Evolution by natural selection is a theory.  It is supported by many lines of evidence. This evidence includes the obvious fossil record, but also genetics, comparative anatomy, and the geographic distribution of species, among many other things. Prior to Darwin’s On The Origin of the Species by Means of Natural Selection, some scientists suspected that evolution had happened.  However, they could not explain how it happened.  Darwin gave us a clear overarching explanation.

Next time you hear someone use the word theory, play Sherlock Holmes; do they really mean hypothesis?

I recently saw a bumper sticker that read, “Evolution is only a theory.  Just like..um..gravity.”  Oh, wait.  It’s on the back of my car.

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32 Responses to Only a Theory?

  1. Mark Anderson says:

    Not only is gravity only a theory, but its mechanism is much less understood than that of evolution.

    Which I think proves that in fact, gravity doesn’t exist, and instead, the earth sucks.

  2. Williasm B. Secor, Ph.D. says:

    No, evolution is not a theory, has been proven over and over again and is still being proven, every day, observe microscopic organisms for proof plus many other species. The evolution controversy is an argument from religion, religions which are rotting and empty at their core. Noah, nonsense, the Bible is metaphor, stores, allegories made up by men thousands of years ago. America is a very ignorant, uneducated nation, we are a joke.

    • John C. Spengler says:

      Dr. Secor,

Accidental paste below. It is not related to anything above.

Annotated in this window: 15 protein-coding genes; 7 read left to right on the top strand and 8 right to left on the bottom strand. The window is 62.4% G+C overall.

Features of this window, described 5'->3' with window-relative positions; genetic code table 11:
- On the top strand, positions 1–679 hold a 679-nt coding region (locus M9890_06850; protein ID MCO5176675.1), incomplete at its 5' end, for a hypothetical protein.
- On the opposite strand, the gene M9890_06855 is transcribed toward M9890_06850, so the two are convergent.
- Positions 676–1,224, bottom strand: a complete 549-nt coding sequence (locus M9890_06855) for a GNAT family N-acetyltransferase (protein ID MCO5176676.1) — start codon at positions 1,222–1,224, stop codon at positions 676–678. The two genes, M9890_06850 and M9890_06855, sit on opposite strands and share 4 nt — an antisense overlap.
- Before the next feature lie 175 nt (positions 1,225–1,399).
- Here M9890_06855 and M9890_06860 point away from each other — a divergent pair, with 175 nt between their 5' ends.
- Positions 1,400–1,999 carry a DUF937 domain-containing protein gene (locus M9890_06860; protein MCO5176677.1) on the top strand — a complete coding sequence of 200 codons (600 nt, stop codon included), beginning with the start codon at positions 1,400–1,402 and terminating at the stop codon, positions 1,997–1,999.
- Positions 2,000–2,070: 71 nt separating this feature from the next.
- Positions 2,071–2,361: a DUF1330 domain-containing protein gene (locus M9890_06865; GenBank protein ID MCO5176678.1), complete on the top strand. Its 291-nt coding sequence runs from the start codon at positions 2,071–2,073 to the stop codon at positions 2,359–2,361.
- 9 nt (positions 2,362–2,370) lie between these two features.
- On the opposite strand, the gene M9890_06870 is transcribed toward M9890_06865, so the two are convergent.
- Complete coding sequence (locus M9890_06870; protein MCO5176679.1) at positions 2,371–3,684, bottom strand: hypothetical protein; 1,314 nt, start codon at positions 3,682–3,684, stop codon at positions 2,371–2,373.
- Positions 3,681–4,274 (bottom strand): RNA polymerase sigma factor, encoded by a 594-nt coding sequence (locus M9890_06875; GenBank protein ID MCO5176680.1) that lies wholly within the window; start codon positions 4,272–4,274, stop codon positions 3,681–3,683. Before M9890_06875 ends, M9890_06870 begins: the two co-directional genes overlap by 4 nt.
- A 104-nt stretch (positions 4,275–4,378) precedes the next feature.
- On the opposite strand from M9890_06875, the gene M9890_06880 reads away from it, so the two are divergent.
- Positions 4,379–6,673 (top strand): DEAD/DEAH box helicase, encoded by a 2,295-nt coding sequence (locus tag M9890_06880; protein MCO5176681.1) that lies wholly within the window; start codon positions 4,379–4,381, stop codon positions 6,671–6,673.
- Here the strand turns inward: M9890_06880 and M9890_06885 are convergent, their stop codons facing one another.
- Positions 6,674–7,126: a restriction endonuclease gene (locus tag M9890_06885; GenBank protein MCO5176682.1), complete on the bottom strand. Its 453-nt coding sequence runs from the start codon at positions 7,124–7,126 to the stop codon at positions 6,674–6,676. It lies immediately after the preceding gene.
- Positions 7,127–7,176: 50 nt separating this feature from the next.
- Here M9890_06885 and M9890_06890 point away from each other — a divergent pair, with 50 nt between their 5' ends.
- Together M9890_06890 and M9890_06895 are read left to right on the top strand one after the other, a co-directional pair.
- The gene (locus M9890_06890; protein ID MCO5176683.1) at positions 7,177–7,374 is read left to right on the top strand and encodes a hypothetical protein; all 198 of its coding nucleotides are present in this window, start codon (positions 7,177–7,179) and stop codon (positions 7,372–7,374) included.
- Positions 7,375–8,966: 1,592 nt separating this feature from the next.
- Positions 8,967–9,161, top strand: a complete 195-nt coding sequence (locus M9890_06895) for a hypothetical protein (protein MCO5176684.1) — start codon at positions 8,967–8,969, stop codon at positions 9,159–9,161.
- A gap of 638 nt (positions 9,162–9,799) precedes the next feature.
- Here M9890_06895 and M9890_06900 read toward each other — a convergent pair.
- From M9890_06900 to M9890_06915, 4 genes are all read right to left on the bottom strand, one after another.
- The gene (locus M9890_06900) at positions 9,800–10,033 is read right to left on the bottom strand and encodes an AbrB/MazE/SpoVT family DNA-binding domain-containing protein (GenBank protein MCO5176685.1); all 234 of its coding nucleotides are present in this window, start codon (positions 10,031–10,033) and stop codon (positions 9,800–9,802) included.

Although I understand your position I wish to clarify some misconceptions. First, Evolution is a theory; a scientific theory. This statement in no way diminishes its importance or relevance. Our understanding of Natural Selection, The Modern Synthesis, genetic drift, sexual selection, etc., etc. are collectively known as The Theory of Evolution. Second, evolution is also a fact. That organisms have changed over the 3+ billion years of life on earth is incontrovertible. Our understanding of how evolution works verifies this fact over and over again. Third, as scientists, we must remain as objective as possible and be open to new data and interpretations of that data as it becomes available. As such, we should never claim that evolution, or any other scientific theory for that matter, is absolutely “proven”. Rather, we should say, that having tested and verified them so often, that they are “proven beyond a reasonable doubt”. This last line of reasoning came from my late friend, mentor and colleague Dr. John A. Moore. John was Professor Emeritus at the University of California, Riverside and a leader in Evolution education.